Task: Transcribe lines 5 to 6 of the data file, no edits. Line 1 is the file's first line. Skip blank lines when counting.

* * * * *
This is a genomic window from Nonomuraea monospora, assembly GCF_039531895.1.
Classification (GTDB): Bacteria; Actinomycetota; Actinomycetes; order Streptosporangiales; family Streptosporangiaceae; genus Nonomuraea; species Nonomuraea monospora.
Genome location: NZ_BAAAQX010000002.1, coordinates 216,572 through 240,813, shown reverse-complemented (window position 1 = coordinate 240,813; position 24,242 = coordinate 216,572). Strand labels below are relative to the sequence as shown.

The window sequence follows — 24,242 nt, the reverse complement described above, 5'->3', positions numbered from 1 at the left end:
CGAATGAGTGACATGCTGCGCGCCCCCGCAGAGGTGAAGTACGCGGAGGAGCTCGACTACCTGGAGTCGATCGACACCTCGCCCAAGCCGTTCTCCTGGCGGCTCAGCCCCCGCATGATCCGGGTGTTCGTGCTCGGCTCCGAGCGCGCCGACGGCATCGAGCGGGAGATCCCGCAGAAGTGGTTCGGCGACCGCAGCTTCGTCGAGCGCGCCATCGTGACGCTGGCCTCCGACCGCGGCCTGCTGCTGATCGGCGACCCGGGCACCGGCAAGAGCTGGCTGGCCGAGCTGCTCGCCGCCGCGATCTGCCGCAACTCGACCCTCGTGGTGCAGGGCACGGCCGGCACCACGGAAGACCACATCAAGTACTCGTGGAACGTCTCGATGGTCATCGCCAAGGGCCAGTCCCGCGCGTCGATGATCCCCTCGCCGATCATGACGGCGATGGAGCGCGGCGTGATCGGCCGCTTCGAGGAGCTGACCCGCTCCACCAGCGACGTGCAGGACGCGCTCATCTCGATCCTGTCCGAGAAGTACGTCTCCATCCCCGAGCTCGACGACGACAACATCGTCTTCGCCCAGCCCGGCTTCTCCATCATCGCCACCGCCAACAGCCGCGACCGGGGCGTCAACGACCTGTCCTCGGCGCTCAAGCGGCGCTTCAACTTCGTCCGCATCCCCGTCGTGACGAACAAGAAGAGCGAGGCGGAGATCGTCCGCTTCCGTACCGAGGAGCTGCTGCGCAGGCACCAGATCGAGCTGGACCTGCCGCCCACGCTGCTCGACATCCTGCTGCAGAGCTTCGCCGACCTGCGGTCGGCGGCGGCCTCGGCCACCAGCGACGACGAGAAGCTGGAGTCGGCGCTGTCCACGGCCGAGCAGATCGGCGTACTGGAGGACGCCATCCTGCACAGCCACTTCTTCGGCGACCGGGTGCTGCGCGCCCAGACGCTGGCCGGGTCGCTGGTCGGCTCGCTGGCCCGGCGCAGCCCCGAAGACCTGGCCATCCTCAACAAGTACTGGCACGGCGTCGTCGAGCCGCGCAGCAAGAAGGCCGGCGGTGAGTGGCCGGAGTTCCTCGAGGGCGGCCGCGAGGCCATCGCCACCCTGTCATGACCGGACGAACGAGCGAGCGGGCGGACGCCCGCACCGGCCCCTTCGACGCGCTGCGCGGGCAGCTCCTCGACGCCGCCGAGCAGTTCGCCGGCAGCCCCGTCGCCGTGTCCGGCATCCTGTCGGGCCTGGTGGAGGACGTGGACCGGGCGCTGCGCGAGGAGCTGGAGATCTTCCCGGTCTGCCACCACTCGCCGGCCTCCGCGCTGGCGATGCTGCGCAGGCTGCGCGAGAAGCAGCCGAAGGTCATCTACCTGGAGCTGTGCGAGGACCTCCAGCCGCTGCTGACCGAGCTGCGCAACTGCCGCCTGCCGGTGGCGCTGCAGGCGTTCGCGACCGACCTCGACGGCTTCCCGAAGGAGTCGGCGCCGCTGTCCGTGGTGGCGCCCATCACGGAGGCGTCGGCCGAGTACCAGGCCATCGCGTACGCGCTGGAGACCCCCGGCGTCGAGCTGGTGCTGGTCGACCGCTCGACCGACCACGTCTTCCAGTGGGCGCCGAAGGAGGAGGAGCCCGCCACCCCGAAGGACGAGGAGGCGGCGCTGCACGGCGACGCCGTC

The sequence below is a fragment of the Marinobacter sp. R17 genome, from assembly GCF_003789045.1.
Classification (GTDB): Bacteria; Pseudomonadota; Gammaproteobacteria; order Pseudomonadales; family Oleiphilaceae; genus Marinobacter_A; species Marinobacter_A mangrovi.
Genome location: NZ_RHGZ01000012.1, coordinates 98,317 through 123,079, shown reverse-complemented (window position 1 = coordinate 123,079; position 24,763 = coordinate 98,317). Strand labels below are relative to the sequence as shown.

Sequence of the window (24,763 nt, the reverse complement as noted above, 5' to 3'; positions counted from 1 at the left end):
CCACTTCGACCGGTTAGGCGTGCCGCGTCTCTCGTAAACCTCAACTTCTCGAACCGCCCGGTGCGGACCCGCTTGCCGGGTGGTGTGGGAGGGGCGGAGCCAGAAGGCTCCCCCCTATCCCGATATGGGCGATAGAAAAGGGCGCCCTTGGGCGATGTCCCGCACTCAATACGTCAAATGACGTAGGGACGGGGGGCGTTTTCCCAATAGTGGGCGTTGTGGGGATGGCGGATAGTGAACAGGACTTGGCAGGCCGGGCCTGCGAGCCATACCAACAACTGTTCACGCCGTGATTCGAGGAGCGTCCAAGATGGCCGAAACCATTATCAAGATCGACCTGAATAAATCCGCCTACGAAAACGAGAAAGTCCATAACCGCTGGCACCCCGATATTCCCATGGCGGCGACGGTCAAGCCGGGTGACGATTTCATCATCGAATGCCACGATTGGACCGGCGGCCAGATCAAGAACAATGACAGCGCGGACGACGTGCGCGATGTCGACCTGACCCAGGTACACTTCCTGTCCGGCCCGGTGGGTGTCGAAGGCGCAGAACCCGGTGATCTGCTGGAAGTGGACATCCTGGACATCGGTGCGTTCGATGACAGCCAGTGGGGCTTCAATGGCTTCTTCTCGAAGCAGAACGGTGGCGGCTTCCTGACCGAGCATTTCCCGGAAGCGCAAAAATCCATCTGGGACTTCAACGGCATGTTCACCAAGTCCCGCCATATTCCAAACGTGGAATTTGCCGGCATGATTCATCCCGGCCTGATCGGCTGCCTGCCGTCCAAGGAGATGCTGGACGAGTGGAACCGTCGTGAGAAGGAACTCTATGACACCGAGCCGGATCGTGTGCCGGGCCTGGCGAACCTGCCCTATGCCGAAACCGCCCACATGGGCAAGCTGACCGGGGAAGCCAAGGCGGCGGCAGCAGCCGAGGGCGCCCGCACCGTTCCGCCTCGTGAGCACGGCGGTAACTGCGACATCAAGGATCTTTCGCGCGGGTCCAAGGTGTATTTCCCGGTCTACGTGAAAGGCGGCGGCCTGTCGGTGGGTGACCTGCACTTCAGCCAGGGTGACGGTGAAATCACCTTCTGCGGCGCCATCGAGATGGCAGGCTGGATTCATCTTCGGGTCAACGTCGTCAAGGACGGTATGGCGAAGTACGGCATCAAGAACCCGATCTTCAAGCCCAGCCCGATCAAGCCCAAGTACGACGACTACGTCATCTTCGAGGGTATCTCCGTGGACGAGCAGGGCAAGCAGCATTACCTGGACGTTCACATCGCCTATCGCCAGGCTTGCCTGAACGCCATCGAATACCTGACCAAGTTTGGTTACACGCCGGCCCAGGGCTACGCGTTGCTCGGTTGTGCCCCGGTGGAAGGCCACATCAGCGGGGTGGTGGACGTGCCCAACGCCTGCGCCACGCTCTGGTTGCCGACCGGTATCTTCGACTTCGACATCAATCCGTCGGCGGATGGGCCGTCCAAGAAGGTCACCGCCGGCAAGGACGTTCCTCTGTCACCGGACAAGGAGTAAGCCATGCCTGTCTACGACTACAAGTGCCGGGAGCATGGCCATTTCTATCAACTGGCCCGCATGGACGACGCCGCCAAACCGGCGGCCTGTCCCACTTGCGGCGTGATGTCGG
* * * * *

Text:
CGAATGAGTGACATGCTGCGCGCCCCCGCAGAGGTGAAGTACGCGGAGGAGCTCGACTACCTGGAGTCGATCGACACCTCGCCCAAGCCGTTCTCCTGGCGGCTCAGCCCCCGCATGATCCGGGTGTTCGTGCTCGGCTCCGAGCGCGCCGACGGCATCGAGCGGGAGATCCCGCAGAAGTGGTTCGGCGACCGCAGCTTCGTCGAGCGCGCCATCGTGACGCTGGCCTCCGACCGCGGCCTGCTGCTGATCGGCGACCCGGGCACCGGCAAGAGCTGGCTGGCCGAGCTGCTCGCCGCCGCGATCTGCCGCAACTCGACCCTCGTGGTGCAGGGCACGGCCGGCACCACGGAAGACCACATCAAGTACTCGTGGAACGTCTCGATGGTCATCGCCAAGGGCCAGTCCCGCGCGTCGATGATCCCCTCGCCGATCATGACGGCGATGGAGCGCGGCGTGATCGGCCGCTTCGAGGAGCTGACCCGCTCCACCAGCGACGTGCAGGACGCGCTCATCTCGATCCTGTCCGAGAAGTACGTCTCCATCCCCGAGCTCGACGACGACAACATCGTCTTCGCCCAGCCCGGCTTCTCCATCATCGCCACCGCCAACAGCCGCGACCGGGGCGTCAACGACCTGTCCTCGGCGCTCAAGCGGCGCTTCAACTTCGTCCGCATCCCCGTCGTGACGAACAAGAAGAGCGAGGCGGAGATCGTCCGCTTCCGTACCGAGGAGCTGCTGCGCAGGCACCAGATCGAGCTGGACCTGCCGCCCACGCTGCTCGACATCCTGCTGCAGAGCTTCGCCGACCTGCGGTCGGCGGCGGCCTCGGCCACCAGCGACGACGAGAAGCTGGAGTCGGCGCTGTCCACGGCCGAGCAGATCGGCGTACTGGAGGACGCCATCCTGCACAGCCACTTCTTCGGCGACCGGGTGCTGCGCGCCCAGACGCTGGCCGGGTCGCTGGTCGGCTCGCTGGCCCGGCGCAGCCCCGAAGACCTGGCCATCCTCAACAAGTACTGGCACGGCGTCGTCGAGCCGCGCAGCAAGAAGGCCGGCGGTGAGTGGCCGGAGTTCCTCGAGGGCGGCCGCGAGGCCATCGCCACCCTGTCATGACCGGACGAACGAGCGAGCGGGCGGACGCCCGCACCGGCCCCTTCGACGCGCTGCGCGGGCAGCTCCTCGACGCCGCCGAGCAGTTCGCCGGCAGCCCCGTCGCCGTGTCCGGCATCCTGTCGGGCCTGGTGGAGGACGTGGACCGGGCGCTGCGCGAGGAGCTGGAGATCTTCCCGGTCTGCCACCACTCGCCGGCCTCCGCGCTGGCGATGCTGCGCAGGCTGCGCGAGAAGCAGCCGAAGGTCATCTACCTGGAGCTGTGCGAGGACCTCCAGCCGCTGCTGACCGAGCTGCGCAACTGCCGCCTGCCGGTGGCGCTGCAGGCGTTCGCGACCGACCTCGACGGCTTCCCGAAGGAGTCGGCGCCGCTGTCCGTGGTGGCGCCCATCACGGAGGCGTCGGCCGAGTACCAGGCCATCGCGTACGCGCTGGAGACCCCCGGCGTCGAGCTGGTGCTGGTCGACCGCTCGACCGACCACGTCTTCCAGTGGGCGCCGAAGGAGGAGGAGCCCGCCACCCCGAAGGACGAGGAGGCGGCGCTGCACGGCGACGCCGTC

The sequence below is a fragment of the Marinobacter sp. R17 genome, from assembly GCF_003789045.1.